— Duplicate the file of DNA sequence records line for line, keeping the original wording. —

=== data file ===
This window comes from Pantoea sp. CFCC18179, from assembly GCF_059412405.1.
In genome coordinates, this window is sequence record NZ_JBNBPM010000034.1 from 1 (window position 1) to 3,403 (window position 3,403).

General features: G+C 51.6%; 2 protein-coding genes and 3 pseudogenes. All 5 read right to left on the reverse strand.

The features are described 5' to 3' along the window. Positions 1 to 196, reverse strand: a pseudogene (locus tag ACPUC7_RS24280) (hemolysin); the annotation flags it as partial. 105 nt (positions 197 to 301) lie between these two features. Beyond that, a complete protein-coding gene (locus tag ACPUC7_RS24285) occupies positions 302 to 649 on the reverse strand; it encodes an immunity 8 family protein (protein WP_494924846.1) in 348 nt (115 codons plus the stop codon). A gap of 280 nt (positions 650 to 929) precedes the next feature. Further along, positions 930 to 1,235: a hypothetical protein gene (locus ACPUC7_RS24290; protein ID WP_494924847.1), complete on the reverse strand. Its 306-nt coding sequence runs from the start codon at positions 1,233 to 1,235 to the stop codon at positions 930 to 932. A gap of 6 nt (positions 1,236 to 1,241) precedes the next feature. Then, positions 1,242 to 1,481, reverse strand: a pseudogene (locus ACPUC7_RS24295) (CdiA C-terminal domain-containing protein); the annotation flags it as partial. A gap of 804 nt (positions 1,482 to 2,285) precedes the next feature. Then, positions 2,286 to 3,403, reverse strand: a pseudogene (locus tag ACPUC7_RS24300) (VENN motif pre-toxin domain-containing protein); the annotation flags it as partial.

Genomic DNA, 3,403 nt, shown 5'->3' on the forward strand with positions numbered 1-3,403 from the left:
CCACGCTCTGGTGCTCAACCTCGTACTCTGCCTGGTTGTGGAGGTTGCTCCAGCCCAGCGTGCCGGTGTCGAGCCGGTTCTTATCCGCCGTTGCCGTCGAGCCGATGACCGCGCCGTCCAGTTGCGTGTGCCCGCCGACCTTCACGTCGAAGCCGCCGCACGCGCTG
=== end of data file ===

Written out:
This window comes from Pantoea sp. CFCC18179, from assembly GCF_059412405.1.
In genome coordinates, this window is sequence record NZ_JBNBPM010000034.1 from 1 (window position 1) to 3,403 (window position 3,403).

General features: G+C 51.6%; 2 protein-coding genes and 3 pseudogenes. All 5 read right to left on the reverse strand.

The features are described 5' to 3' along the window. Positions 1 to 196, reverse strand: a pseudogene (locus tag ACPUC7_RS24280) (hemolysin); the annotation flags it as partial. 105 nt (positions 197 to 301) lie between these two features. Beyond that, a complete protein-coding gene (locus tag ACPUC7_RS24285) occupies positions 302 to 649 on the reverse strand; it encodes an immunity 8 family protein (protein WP_494924846.1) in 348 nt (115 codons plus the stop codon). A gap of 280 nt (positions 650 to 929) precedes the next feature. Further along, positions 930 to 1,235: a hypothetical protein gene (locus ACPUC7_RS24290; protein ID WP_494924847.1), complete on the reverse strand. Its 306-nt coding sequence runs from the start codon at positions 1,233 to 1,235 to the stop codon at positions 930 to 932. A gap of 6 nt (positions 1,236 to 1,241) precedes the next feature. Then, positions 1,242 to 1,481, reverse strand: a pseudogene (locus ACPUC7_RS24295) (CdiA C-terminal domain-containing protein); the annotation flags it as partial. A gap of 804 nt (positions 1,482 to 2,285) precedes the next feature. Then, positions 2,286 to 3,403, reverse strand: a pseudogene (locus tag ACPUC7_RS24300) (VENN motif pre-toxin domain-containing protein); the annotation flags it as partial.

Genomic DNA, 3,403 nt, shown 5'->3' on the forward strand with positions numbered 1-3,403 from the left:
CCACGCTCTGGTGCTCAACCTCGTACTCTGCCTGGTTGTGGAGGTTGCTCCAGCCCAGCGTGCCGGTGTCGAGCCGGTTCTTATCCGCCGTTGCCGTCGAGCCGATGACCGCGCCGTCCAGTTGCGTGTGCCCGCCGACCTTCACGTCGAAGCCGCCGCACGCGCTG